Meanwhile at home:
– Charities claim Scotland faces ‘humanitarian crisis’ caused by poverty (BBC News, March 5, 2014)
– Food poverty now bigger public health concern than diet – expert claims (Guardian, March 3, 2014)
– Food poverty shames this government (Guardian, Feb 25, 2014)
– Britain faces food poverty ‘national crisis’ because of Government welfare reforms, bishops warn (Independent, Feb 20, 2014)
In his first visit to Israel as PM, David Cameron condemns Iran for “despicable” terrorist ties and reveals Jewish ancestry
– David Cameron pledges ‘unbreakable’ support for Israel (Telegraph, March 12, 2014):
David Cameron has pledged his “unbreakable” support for Israel and condemned Iran for its “despicable” attempts to smuggle missiles to terrorists.
On Mr Cameron’s first visit as Prime Minister to the country, he revealed he has Jewish ancestry and pledged to his “rock solid” to the Israeli people.
On Wednesday afternoon, as Mr Cameron laid a wreath and rekindled the eternal flame in the Hall of Remembrance at Yad Vashem, Israel’s Holocaust memorial, the country came under attack from a barrage of at least 25 rockets fired from Hamas-controlled Gaza, in the biggest launch in more than two years.
If his four-year delay in coming had raised eyebrows among his hosts, Mr Cameron made up for it by his giving unreserved support to Israel over its most pressing security concerns.
In a speech peppered with Hebrew to the Knesset, Israel’s Parliament, Mr Cameron vows to protect the customs of British Jews by ensuring the kosher slaughter of animals remains legal.
The practice, in which animals have their throats slit, has been condemned by leading vets, but Mr Cameron said: “On my watch Shechita is safe in the UK.”
He also vowed to keep hate preachers and anti-semites out of Britain, citing the refusal to grant entry to Britain to Dieudonne, the French comedian known for his “abhorent” inverted Nazi salute which was copied by the West Bromwich footballer Nicolas Anelka.
In comments that will delight Prime Minister Netenyahu, Mr Cameron condemned the British boycott movement, including trade unionists and academics, of being “amateur politicians”.
Crucially, he also declared Israel to be the Jews’ historic “homeland” – a status the Israelis have insisted the Palestinians recognise before any Palestinian state can be granted, but one the Foreign Office has shied away from.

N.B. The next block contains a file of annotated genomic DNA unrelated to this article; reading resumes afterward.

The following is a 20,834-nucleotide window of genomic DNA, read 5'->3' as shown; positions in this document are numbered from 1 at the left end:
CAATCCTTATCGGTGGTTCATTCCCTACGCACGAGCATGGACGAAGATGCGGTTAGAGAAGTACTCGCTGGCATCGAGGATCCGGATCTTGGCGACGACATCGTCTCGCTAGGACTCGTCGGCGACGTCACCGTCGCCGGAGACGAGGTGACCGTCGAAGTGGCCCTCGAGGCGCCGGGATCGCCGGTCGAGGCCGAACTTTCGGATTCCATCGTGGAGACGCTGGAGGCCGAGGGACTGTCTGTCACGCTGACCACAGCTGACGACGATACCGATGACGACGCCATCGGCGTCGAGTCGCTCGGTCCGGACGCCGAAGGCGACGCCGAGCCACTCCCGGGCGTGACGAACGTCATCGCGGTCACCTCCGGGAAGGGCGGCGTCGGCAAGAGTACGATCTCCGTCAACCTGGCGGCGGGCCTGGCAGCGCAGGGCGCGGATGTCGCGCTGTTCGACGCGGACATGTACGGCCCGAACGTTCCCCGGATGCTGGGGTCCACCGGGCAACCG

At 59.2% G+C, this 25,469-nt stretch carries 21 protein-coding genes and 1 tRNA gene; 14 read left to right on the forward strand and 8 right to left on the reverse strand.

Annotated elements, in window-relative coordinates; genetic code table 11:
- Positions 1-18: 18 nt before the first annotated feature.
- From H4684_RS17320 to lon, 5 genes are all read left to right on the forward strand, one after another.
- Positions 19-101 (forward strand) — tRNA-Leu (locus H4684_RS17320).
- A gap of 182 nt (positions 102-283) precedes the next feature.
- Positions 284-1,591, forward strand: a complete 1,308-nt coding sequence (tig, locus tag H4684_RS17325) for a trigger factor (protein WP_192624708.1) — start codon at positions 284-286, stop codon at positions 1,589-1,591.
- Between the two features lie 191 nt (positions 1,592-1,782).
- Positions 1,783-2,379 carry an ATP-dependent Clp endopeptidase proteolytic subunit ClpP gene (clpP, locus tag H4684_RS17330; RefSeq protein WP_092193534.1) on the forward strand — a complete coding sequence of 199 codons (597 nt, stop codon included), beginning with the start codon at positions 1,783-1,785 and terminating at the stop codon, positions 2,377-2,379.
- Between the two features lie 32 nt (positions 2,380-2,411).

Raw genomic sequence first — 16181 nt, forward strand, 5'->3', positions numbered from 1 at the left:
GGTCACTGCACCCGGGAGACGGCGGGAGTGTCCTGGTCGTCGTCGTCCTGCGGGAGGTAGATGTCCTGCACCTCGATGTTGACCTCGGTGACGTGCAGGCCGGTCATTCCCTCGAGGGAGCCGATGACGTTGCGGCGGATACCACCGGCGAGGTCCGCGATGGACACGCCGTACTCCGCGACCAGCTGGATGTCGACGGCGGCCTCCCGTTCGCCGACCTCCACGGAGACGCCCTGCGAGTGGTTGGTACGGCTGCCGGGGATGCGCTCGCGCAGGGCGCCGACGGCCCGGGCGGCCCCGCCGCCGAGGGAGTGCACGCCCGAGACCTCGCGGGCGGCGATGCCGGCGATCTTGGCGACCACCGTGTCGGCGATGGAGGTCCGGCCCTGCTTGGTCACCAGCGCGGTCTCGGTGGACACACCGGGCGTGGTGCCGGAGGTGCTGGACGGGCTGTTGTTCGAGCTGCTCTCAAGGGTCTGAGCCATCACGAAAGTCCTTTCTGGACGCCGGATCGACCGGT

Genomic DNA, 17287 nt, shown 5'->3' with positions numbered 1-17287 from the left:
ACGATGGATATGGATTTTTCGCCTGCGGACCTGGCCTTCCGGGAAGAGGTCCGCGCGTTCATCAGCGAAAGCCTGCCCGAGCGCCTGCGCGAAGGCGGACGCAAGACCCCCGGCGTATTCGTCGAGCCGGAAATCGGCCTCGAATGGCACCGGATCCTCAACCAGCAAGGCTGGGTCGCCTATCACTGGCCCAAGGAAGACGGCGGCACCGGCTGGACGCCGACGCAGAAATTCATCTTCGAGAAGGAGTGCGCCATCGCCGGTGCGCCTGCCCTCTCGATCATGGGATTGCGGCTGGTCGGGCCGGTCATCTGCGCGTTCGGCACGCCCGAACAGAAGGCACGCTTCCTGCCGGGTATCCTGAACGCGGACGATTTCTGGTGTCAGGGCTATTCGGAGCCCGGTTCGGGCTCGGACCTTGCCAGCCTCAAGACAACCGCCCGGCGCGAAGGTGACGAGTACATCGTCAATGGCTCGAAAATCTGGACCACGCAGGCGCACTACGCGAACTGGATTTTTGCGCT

The issue is a major sticking point in US-led peace talks which risk petering out.
Mr Netenyahu has accused European leaders of turning a blind eye to Iranian support for terrorism in the wake of recent nuclear talks, most recently when a ship carrying Iranian-supplied missiles was intercepted.
But Mr Cameron insisted he was not “starry-eyed” about the regime’s new president HassanRouhani, saying he understands how “narrow and vulnerable this land is” and the terror felt by Israeli civilians.
“A vulnerability that just this week has seen the interception of the Klos C ship – yet another despicable attempt by the Iranians to smuggle more long-range rockets into Gaza.
“A vulnerability that has too often seen nearby Palestinian schools being named in honour of suicide bombers.”
He added: “I will always stand up for the right of Israel to defend its citizens.”
The Iranian nuclear programme presents a threat to the entire world, he added.
He said the root cause of terrorism in the Middle East is not Israel but the solely the “warped and barbaric ideology” of Islamist extremism that wants to establish a caliphate across the Middle East.
The United Nations is guilty of hypocrisy by ruling Israel has violated international law, the Prime Minister declared, saying last year the general assembly passed “three times as many resolutions on Israel as on Syria, Iran and North Korea put together.”
He wishes to see “an end to the outrageous lectures on human rights that Israel receives at the United Nations from the likes of Iran and North Korea.”
He added he would not “tell you how to run your peace process” but urged Israel to focus on the “great prize” of a deal.
Mr Cameron told the Knesset that his great-grandfather was Emile Levita, a Jewish man from Germany and a more distance relative was Elijah Levita, thought to be the writer of the first Yiddish novel.
He added he was initially confused by the Israel political system which produces fractured Coalition governments.
“But after nearly four years as Prime Minister of my own coalition all I can say is: ach-shav ani mevin,” he said – a phrase which means “Now I get it.”
The beginning of the session was marked by heckling by members of the Knesset towards Prime Minister Netenyahu, as Israel is split by plans to draft Orthodox Jews into the Army.
Mr Cameron joked he had “clearly come to the wrong place” if he wanted a “quiet afternoon” away from Prime Minister’s Questions, but saluted Israel’s healthy democracy.